3. The Christian music industry is too safe
From my experience as a consumer of the Christian music industry, something began to feel a little too... safe. It feels as if the industry is an alternative to the mainstream music industry, offering shallow lyrics and catchy beats instead of addressing the issues that need to be address. It's a feel good, repeat the previous success fluff. Take a look at these lyrics:

You gotta shake, shake, shake
Like you're changed, changed, changed
Brand new looks so good on you
So shake like you've been changed

Come on and shake, shake, shake like you're changed
Shake, shake, shake like you're changed


It's from MercyMe's song Shake, and it's very similar to many Christian songs I've listened to. (To be fair, I really like this song but there's just no substance to it.) 

I've found so many "secular" artists and songs that push the boundaries of lyrics, of how songs are composed and arranged and fit together. Sure, there's heaps of junk out there but I've yet to find an artist who can showcase God's beauty through their religious music. It seems the moment you label a song "Christian" is the moment the artist conforms to the tropes and clichés of the genre. I shouldn't have to search so hard to find something creative by the people God has called to be creative.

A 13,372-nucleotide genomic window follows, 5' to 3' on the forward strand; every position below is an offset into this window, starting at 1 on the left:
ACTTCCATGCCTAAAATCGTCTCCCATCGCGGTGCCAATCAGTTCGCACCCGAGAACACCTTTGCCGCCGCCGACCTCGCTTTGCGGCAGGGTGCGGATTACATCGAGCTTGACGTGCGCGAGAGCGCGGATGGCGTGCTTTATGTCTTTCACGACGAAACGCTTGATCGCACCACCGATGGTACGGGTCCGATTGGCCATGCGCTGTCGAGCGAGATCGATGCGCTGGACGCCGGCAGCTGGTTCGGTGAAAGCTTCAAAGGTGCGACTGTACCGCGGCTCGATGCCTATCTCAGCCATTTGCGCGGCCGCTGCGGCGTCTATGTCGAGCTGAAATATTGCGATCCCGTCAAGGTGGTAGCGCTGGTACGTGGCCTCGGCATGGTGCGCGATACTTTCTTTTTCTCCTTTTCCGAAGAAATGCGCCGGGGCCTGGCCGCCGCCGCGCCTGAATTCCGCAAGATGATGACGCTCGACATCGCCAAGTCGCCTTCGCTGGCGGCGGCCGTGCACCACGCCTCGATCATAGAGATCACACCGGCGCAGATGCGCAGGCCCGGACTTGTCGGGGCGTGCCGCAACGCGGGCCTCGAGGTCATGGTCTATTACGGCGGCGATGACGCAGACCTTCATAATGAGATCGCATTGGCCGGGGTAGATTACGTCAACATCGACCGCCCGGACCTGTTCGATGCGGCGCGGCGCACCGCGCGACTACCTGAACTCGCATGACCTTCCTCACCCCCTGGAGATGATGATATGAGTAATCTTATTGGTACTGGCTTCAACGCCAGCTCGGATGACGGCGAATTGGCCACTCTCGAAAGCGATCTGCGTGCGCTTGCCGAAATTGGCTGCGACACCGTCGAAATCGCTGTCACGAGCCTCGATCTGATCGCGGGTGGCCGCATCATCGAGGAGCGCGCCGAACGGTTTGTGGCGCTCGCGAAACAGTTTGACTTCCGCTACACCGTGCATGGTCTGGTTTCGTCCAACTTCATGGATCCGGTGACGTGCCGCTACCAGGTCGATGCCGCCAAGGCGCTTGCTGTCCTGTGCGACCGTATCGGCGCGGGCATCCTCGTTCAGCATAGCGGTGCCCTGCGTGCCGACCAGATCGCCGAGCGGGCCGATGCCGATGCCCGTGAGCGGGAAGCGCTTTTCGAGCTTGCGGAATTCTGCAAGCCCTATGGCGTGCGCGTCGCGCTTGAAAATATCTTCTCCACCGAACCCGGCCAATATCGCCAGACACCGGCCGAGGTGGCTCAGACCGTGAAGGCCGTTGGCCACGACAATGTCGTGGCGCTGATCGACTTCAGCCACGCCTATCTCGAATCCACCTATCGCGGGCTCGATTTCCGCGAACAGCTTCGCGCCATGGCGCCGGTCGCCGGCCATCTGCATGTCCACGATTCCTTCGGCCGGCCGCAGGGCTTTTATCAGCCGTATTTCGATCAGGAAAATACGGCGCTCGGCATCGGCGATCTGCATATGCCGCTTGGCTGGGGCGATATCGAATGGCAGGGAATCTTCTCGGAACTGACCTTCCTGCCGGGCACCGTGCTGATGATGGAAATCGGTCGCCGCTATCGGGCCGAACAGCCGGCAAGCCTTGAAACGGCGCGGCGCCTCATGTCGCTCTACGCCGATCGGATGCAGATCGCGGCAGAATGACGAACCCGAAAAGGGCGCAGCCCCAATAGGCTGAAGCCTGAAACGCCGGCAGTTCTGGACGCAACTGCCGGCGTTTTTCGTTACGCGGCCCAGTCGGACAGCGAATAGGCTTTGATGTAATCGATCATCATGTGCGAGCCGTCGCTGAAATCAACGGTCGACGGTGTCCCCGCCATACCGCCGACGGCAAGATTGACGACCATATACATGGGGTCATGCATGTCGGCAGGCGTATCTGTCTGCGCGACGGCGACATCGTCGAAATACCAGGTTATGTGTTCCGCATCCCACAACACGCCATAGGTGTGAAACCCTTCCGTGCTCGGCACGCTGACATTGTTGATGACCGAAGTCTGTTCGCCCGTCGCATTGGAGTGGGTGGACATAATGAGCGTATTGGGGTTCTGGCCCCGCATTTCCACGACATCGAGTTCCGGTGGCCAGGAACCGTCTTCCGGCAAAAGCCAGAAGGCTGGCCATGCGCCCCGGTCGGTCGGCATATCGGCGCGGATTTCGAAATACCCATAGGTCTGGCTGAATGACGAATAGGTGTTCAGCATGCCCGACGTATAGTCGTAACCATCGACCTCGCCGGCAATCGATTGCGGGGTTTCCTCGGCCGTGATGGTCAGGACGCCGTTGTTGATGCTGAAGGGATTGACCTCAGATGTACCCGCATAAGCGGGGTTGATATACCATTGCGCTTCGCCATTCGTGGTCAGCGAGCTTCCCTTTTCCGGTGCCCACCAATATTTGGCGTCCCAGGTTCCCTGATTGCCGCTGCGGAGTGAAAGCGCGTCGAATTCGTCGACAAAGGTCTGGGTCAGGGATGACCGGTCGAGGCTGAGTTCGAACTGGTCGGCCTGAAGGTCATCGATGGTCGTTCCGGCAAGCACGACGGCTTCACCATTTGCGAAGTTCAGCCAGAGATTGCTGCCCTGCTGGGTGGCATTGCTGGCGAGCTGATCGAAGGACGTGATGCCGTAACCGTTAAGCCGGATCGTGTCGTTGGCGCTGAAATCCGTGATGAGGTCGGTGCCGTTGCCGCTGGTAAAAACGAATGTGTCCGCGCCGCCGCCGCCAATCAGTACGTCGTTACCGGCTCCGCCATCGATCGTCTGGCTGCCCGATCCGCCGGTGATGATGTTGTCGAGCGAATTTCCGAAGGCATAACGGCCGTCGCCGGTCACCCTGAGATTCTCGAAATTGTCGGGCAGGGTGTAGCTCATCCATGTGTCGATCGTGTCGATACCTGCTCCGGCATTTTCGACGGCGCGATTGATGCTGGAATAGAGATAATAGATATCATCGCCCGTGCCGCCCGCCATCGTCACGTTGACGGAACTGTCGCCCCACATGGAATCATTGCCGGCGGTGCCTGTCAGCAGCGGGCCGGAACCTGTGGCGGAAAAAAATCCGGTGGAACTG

For a religion that's about pushing the boundaries, it feels pretty safe to me. 

Tell me about your experiences with religion and music in the comments. Am I the only one who feels this way? 

Comments

  1. Ugh, thank you! There's so little good Christian music for just the reasons you listed above. Nobody seems to understand why I don't listen to a lot of it. Most of it is repetitive, shallow, and really lacking in most regards. And even when some of it is labeled "Christian", they seem to really mean "A generally fluffy theology that the universe or God or something is going to work things in my favor".

    That doesn't mean I think that music doesn't influence us. I wish there was more good Christian music out there that I could listen to. (When I'm struggling with certain sins that are glorified in most secular music, I'd like a refuge to hide from that relentless pounding of an ideology so I don't get stuck with three or four CD's). Instead, I just try to be reasonable with the music I listen to. Does the song plant impure thoughts in my head? Or does it lead me to think more like I want to think (even if it's not a Christian song)? It's sad that we have the greatest story of all time to tell and we can't even write decent music about it.